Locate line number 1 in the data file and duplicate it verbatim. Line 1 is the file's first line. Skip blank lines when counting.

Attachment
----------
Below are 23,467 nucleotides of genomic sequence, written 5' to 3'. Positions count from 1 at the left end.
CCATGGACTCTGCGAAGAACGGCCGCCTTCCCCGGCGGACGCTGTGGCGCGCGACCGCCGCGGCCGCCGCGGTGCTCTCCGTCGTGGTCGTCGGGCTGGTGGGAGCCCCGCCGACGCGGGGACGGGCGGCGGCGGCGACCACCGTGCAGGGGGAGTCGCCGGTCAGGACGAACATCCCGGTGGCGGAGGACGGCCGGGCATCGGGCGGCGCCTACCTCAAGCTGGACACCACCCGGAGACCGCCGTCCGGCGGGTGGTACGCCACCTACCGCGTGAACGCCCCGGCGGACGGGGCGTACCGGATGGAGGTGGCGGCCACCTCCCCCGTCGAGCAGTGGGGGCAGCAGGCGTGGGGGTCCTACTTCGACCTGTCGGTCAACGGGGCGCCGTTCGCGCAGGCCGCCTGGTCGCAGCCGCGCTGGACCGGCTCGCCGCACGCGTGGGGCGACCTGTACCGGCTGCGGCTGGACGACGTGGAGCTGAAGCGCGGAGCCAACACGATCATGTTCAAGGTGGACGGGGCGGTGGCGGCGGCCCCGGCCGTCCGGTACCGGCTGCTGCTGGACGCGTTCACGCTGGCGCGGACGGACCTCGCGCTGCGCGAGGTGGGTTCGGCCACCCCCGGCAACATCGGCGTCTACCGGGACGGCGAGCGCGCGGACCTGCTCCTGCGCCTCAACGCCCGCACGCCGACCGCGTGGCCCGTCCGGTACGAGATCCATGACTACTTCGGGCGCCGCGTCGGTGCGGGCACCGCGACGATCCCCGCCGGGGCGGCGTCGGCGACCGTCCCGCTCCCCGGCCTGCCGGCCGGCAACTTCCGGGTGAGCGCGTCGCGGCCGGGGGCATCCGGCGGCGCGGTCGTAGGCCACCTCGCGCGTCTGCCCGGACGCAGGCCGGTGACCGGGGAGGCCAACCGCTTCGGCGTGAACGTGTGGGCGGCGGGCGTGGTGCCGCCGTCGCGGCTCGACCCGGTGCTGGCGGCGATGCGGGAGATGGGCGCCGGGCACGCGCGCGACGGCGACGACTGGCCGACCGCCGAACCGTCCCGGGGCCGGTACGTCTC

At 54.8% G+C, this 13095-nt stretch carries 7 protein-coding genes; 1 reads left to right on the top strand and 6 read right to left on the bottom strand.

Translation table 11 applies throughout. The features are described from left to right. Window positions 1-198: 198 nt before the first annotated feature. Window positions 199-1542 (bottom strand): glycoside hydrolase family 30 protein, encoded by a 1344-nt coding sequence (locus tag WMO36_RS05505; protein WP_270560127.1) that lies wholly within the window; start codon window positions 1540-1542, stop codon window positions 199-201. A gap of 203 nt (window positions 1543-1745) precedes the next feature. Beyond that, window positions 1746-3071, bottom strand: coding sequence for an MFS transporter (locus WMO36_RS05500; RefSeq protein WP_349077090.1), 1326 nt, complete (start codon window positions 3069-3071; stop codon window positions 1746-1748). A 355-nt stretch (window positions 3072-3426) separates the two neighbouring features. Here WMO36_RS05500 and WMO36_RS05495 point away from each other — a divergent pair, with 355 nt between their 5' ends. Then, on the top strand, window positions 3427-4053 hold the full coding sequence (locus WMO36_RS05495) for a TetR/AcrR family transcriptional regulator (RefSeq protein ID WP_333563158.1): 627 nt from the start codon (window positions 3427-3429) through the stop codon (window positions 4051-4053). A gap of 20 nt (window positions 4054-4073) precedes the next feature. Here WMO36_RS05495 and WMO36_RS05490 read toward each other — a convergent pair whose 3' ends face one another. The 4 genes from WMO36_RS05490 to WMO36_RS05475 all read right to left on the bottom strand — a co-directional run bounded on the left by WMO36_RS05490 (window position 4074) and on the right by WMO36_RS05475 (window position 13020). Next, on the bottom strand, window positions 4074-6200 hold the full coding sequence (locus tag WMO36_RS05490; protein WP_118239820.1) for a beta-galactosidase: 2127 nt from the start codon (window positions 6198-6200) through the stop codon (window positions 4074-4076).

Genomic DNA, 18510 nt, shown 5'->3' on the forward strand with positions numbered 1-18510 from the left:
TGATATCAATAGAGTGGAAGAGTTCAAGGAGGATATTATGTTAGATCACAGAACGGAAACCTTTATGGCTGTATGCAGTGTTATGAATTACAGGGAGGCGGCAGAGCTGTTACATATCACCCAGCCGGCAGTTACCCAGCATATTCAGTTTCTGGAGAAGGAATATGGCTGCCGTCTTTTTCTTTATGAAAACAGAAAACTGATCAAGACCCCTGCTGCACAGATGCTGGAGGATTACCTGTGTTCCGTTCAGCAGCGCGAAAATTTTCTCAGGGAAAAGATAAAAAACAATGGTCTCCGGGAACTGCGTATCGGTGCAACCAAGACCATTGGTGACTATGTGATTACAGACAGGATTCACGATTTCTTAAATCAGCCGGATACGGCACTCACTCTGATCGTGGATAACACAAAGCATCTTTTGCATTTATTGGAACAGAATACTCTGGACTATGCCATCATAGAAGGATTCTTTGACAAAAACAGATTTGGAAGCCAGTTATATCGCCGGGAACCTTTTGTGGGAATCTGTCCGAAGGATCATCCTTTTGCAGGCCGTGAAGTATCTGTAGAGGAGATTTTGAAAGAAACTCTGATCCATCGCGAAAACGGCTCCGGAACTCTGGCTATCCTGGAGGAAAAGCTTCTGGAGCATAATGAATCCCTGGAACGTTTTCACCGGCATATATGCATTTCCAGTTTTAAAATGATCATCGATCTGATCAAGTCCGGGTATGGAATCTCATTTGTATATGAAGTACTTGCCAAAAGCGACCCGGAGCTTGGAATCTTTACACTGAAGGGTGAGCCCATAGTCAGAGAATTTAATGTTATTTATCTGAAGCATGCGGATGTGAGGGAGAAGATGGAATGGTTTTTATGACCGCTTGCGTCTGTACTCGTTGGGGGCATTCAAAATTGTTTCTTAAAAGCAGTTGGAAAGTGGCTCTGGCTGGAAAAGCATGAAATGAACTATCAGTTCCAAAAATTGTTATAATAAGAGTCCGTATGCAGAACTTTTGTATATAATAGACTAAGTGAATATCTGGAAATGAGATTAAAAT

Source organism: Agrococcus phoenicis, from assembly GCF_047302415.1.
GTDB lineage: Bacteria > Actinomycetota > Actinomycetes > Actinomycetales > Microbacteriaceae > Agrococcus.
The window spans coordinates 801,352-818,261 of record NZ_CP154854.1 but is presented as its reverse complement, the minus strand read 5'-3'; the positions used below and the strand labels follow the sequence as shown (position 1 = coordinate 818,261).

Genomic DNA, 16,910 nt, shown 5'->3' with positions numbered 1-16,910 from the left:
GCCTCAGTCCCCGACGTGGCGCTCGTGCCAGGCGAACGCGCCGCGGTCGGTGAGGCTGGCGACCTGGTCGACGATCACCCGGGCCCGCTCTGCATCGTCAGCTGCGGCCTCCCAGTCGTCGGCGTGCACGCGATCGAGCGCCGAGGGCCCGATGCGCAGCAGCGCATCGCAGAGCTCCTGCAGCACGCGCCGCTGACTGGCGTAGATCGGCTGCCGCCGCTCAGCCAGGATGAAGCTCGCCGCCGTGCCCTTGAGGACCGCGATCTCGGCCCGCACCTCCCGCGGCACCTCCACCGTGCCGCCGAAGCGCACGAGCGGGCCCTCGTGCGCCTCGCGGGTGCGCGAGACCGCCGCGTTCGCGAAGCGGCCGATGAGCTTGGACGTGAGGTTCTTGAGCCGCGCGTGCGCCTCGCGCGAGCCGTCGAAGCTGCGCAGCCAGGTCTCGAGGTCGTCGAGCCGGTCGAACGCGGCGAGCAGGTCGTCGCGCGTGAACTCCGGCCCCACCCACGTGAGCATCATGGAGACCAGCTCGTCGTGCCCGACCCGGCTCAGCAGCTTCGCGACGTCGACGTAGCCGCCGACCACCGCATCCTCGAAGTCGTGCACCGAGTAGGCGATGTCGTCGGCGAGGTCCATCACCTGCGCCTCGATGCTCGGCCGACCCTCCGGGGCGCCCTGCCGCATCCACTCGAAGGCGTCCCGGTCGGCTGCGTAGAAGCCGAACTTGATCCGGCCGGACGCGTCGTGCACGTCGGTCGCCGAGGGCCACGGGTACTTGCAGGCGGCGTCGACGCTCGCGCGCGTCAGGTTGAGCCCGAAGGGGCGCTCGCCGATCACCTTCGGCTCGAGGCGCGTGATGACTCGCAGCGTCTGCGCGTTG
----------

Below are 23,467 nucleotides of genomic sequence, written 5' to 3'. Positions count from 1 at the left end.